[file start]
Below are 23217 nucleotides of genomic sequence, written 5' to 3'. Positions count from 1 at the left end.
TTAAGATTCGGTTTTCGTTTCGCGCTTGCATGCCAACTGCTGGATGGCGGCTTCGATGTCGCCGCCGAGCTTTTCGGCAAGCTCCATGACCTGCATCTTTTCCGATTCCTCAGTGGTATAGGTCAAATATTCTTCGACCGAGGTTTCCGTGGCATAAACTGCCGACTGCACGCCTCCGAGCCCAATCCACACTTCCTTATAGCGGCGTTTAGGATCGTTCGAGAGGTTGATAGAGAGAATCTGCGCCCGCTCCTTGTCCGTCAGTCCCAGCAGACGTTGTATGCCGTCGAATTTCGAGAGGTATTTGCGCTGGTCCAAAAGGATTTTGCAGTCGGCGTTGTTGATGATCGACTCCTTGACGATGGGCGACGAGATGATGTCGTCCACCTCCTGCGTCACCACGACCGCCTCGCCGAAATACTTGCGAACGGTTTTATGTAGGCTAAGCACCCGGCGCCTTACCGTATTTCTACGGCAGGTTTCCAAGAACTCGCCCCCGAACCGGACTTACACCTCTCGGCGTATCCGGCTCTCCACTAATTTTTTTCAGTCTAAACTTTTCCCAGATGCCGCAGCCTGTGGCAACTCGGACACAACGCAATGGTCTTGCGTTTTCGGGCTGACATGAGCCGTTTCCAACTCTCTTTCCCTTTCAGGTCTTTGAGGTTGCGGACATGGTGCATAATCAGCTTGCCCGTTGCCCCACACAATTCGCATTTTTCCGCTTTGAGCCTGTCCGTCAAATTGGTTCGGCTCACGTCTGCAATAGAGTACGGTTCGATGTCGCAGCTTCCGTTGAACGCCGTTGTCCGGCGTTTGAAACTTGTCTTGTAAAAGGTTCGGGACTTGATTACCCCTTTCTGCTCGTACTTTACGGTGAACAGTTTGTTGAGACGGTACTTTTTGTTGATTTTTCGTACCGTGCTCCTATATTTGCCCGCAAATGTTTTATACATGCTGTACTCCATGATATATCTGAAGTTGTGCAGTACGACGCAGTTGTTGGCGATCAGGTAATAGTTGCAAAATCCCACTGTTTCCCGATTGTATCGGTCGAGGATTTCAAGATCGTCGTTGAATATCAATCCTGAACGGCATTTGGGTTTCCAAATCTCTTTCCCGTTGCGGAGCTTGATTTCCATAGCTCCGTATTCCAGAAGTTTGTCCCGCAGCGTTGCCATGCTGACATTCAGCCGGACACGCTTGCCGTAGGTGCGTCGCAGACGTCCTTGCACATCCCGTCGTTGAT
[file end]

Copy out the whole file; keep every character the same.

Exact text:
Below are 23217 nucleotides of genomic sequence, written 5' to 3'. Positions count from 1 at the left end.
TTAAGATTCGGTTTTCGTTTCGCGCTTGCATGCCAACTGCTGGATGGCGGCTTCGATGTCGCCGCCGAGCTTTTCGGCAAGCTCCATGACCTGCATCTTTTCCGATTCCTCAGTGGTATAGGTCAAATATTCTTCGACCGAGGTTTCCGTGGCATAAACTGCCGACTGCACGCCTCCGAGCCCAATCCACACTTCCTTATAGCGGCGTTTAGGATCGTTCGAGAGGTTGATAGAGAGAATCTGCGCCCGCTCCTTGTCCGTCAGTCCCAGCAGACGTTGTATGCCGTCGAATTTCGAGAGGTATTTGCGCTGGTCCAAAAGGATTTTGCAGTCGGCGTTGTTGATGATCGACTCCTTGACGATGGGCGACGAGATGATGTCGTCCACCTCCTGCGTCACCACGACCGCCTCGCCGAAATACTTGCGAACGGTTTTATGTAGGCTAAGCACCCGGCGCCTTACCGTATTTCTACGGCAGGTTTCCAAGAACTCGCCCCCGAACCGGACTTACACCTCTCGGCGTATCCGGCTCTCCACTAATTTTTTTCAGTCTAAACTTTTCCCAGATGCCGCAGCCTGTGGCAACTCGGACACAACGCAATGGTCTTGCGTTTTCGGGCTGACATGAGCCGTTTCCAACTCTCTTTCCCTTTCAGGTCTTTGAGGTTGCGGACATGGTGCATAATCAGCTTGCCCGTTGCCCCACACAATTCGCATTTTTCCGCTTTGAGCCTGTCCGTCAAATTGGTTCGGCTCACGTCTGCAATAGAGTACGGTTCGATGTCGCAGCTTCCGTTGAACGCCGTTGTCCGGCGTTTGAAACTTGTCTTGTAAAAGGTTCGGGACTTGATTACCCCTTTCTGCTCGTACTTTACGGTGAACAGTTTGTTGAGACGGTACTTTTTGTTGATTTTTCGTACCGTGCTCCTATATTTGCCCGCAAATGTTTTATACATGCTGTACTCCATGATATATCTGAAGTTGTGCAGTACGACGCAGTTGTTGGCGATCAGGTAATAGTTGCAAAATCCCACTGTTTCCCGATTGTATCGGTCGAGGATTTCAAGATCGTCGTTGAATATCAATCCTGAACGGCATTTGGGTTTCCAAATCTCTTTCCCGTTGCGGAGCTTGATTTCCATAGCTCCGTATTCCAGAAGTTTGTCCCGCAGCGTTGCCATGCTGACATTCAGCCGGACACGCTTGCCGTAGGTGCGTCGCAGACGTCCTTGCACATCCCGTCGTTGAT